B&W slides

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I want some advice regarding B&W slide processing. I'm gonna be developing tmax 100 into slides; I was thinking about using a paper developer as a second developer to increase the contrast. But how should I rate the film speed, & how long sould I bleach..,any other advice/recommendation?

-- ahmad (xosni@netscape.net), July 21, 2000



I can't comment on the use of paper developers for film, but T-max is a negative film and slide implies a positive. Agfa makes a B&W positive (slide) film called Scala, though I don't think you can procees it yourself.


-- Pete Caluori (pcaluori@hotmail.com), July 24, 2000.

Ahmad, the contrast of the slide is controlled by the first developer. In the second developer, all of the remaining silver after the first developer and bleach is fogged and developed. The only thing that you can control in the second developer is tone. If you want to increase contrast of the slides, mess around with the first developer.

As far as rating, you have to experiment. When working out a new film I use a step tablet for the initial work on the first developer so I dont have to worry about specifically what speed it is. It will fall somewhere on my step tablet range. Then, when I know a bit more about how the film is behaving and have the first developer giving me the contrast that I am after, I go shoot a series of exposures bracketting around where I calculated the EI to be based on the step tablet work. I do these bracketts in 1/3 stop increments. That tells me how the film behaves with real world scenes.

As far as bleaching, you want it to go to completion. I use a potasium dichromate bleach and bleach for three minutes followed by a two minute clear in a sodium sulfite clear bath.

I cant help you too much on reversal processing of TMX. I tried working with it a couple of years ago and really disliked the results I was getting so I abandoned it and moved onto different films. You may have better luck with it (or may like different characteristics in a black and white transparency) so the best advise I can give you is to charge ahead and experiment. After all the most you have to lose is a few bucks worth of film and a little bit of time. Good luck.

-- Fritz M. Brown (brownf@idhw.state.id.us), July 25, 2000.

well I tried it & the results came out bad but not realy disappointing.I first developed it in a film developer (ilford id-11, 1:3),reexposed, bleached for 12min, & 2nd developed it in the same developer. The results came out a very dense positive. I noticed that some shouts are less dense,better, than the others; these were the underexposed shots.So next time I'm gonna overrate the film upto 6 stops & try again. I'm also considering droping the idea of reversal processin for just solarizing an extremely under exposed negative to get a positive. I'll kee you informed.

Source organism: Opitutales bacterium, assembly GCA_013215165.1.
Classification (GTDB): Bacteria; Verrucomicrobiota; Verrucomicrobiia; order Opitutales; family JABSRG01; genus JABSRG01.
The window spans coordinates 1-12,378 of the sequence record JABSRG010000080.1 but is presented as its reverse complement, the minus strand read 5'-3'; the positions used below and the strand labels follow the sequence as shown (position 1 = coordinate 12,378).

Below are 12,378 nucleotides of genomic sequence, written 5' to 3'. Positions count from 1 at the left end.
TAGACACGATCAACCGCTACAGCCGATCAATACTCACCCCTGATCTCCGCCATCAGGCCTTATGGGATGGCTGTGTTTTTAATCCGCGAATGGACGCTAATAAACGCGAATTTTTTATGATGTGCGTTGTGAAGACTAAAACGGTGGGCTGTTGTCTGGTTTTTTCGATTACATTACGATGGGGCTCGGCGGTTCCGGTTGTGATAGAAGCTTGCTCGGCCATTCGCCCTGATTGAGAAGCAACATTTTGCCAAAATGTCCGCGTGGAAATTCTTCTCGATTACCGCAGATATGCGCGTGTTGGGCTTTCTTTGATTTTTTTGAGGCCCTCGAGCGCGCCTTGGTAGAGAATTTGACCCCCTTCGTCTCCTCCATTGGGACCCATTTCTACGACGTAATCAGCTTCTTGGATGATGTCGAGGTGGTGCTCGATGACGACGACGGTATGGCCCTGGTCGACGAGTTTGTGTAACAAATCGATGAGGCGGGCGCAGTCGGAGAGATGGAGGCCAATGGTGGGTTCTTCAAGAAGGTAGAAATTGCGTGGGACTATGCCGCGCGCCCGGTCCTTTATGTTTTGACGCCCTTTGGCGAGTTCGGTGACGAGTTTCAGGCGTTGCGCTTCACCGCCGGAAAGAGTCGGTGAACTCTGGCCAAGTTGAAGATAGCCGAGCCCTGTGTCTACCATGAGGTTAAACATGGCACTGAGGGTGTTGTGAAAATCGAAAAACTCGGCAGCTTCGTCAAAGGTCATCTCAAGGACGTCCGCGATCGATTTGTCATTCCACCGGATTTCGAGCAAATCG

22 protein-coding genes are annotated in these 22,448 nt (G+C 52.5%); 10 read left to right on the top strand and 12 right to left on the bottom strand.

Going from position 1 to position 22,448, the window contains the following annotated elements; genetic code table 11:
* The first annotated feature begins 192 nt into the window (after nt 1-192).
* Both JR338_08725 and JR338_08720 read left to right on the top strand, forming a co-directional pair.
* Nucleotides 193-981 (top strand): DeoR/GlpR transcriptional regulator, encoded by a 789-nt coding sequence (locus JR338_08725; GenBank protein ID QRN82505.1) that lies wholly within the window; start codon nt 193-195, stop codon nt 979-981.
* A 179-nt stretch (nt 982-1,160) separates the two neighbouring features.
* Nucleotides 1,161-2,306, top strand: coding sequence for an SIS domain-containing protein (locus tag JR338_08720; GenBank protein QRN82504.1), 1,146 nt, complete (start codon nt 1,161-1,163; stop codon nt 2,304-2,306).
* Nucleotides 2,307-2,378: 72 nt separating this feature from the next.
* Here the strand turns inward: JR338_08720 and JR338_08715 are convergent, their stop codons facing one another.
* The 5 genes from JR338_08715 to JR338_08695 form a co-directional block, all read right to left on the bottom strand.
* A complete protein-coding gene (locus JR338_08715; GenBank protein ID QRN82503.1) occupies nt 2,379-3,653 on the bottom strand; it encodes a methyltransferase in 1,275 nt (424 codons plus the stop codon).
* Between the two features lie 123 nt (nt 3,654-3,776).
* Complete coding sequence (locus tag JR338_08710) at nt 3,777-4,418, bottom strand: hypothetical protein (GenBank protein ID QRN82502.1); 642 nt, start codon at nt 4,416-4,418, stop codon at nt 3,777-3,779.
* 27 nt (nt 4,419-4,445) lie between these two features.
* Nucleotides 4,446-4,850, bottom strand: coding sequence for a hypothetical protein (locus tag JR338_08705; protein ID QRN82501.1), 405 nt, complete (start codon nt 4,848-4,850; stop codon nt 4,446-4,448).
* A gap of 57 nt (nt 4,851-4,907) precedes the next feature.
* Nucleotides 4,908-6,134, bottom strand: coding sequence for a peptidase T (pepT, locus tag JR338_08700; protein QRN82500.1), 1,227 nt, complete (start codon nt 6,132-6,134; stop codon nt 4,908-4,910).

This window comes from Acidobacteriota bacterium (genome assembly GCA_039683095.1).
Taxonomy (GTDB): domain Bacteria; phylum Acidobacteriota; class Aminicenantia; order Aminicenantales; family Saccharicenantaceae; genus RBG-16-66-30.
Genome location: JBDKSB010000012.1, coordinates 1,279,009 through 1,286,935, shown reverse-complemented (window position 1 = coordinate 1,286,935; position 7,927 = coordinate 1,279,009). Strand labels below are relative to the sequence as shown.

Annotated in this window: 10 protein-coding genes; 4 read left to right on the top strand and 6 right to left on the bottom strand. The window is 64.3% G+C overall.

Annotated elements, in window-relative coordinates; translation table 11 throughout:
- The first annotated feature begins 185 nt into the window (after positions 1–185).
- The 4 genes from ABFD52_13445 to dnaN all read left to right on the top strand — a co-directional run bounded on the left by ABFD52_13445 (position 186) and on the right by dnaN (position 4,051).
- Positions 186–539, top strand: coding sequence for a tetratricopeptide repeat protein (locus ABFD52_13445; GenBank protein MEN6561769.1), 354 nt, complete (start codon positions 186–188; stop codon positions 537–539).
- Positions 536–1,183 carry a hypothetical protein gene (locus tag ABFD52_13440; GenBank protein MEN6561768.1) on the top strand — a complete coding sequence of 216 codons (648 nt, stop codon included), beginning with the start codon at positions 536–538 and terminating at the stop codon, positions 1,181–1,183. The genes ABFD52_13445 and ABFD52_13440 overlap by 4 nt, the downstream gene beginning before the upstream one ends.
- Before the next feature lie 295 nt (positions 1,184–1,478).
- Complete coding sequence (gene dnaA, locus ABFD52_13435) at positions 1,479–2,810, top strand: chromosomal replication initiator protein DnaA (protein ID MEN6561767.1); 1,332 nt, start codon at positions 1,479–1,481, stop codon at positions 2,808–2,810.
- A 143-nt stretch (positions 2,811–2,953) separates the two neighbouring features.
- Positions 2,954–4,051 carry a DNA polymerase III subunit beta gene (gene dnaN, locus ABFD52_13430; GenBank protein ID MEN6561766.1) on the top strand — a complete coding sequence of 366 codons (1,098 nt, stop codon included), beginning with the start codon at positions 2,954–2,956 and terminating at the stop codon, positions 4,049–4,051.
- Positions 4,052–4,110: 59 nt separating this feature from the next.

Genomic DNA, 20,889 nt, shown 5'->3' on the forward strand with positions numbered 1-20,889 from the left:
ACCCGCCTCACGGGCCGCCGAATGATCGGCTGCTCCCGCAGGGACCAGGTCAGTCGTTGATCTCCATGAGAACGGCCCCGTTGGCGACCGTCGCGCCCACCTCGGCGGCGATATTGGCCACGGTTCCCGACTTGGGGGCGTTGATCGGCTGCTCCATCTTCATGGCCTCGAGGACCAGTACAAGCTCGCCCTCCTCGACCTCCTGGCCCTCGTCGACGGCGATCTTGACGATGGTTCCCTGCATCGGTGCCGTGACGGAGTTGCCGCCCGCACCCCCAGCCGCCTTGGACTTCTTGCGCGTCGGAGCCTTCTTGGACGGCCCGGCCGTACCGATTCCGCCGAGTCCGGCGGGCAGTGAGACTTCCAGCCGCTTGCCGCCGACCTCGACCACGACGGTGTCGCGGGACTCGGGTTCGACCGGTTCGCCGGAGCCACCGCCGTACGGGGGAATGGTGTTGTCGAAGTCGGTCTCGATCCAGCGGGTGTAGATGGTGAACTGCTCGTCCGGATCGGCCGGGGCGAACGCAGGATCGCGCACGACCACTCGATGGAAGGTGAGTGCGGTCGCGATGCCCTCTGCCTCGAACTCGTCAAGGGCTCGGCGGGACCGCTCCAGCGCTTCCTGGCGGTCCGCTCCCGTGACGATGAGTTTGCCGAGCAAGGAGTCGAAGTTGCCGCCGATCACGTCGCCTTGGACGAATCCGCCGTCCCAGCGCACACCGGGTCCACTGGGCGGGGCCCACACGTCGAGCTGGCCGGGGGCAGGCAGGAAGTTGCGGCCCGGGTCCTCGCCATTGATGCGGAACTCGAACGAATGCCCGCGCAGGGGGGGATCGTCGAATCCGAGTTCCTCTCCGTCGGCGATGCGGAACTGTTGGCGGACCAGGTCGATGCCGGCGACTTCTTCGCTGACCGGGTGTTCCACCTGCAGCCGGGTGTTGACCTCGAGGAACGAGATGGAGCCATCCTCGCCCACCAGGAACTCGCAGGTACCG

-- ahmad hosni (xosni@netscape.net), July 26, 2000.

may i suggest;



-- drwood (drwood@dr5.net), October 14, 2000.

I have used this technique described in "Darkroom & Creative Camera Techniques", Jul/Aug 1993 with great success. Dupe your b&w negs on to Kodalith and develop in a fine grain full- tone developer like D76 or ID11 for 5 minutes using full agitation. Bracketing in 1/2 stops is required to first get a stating point and later - the exact density. When you later mount and project the slides - only one will be perfect. This way you can shoot normally and turn your favorite images into brilliant slides with minimal grain.

-- John R. Fowler (jfowler@cpci.ca), December 02, 2000.

May I suggest Polaroid 's PolaPan 125 iso and PolaGraph 400 iso ? Of course you need the small manual machine (which is affordable...) and some Anti-Newton slide holders... but if you have accurate measures and if you allow yourself a nice little bracketing ( 1/3 stop is ok...) it make some very koool things !!

Try it someday !



-- Bruce Barelly (barelly@club-internet.fr), April 18, 2001.

I've done some B&W reversal processing...one thing I've learned...if you are going to develop it yourself....the kodak "system cleaner" has sulfuric acid & potassium/sodium dichromate in the same ratio and concentration as I've seen in recipes for reversal bleach

I forget the URL...but Ilford had a page explaining how to reverse it's films...

-- rogerrrrr (rogerartsax@aol.com), September 03, 2001.

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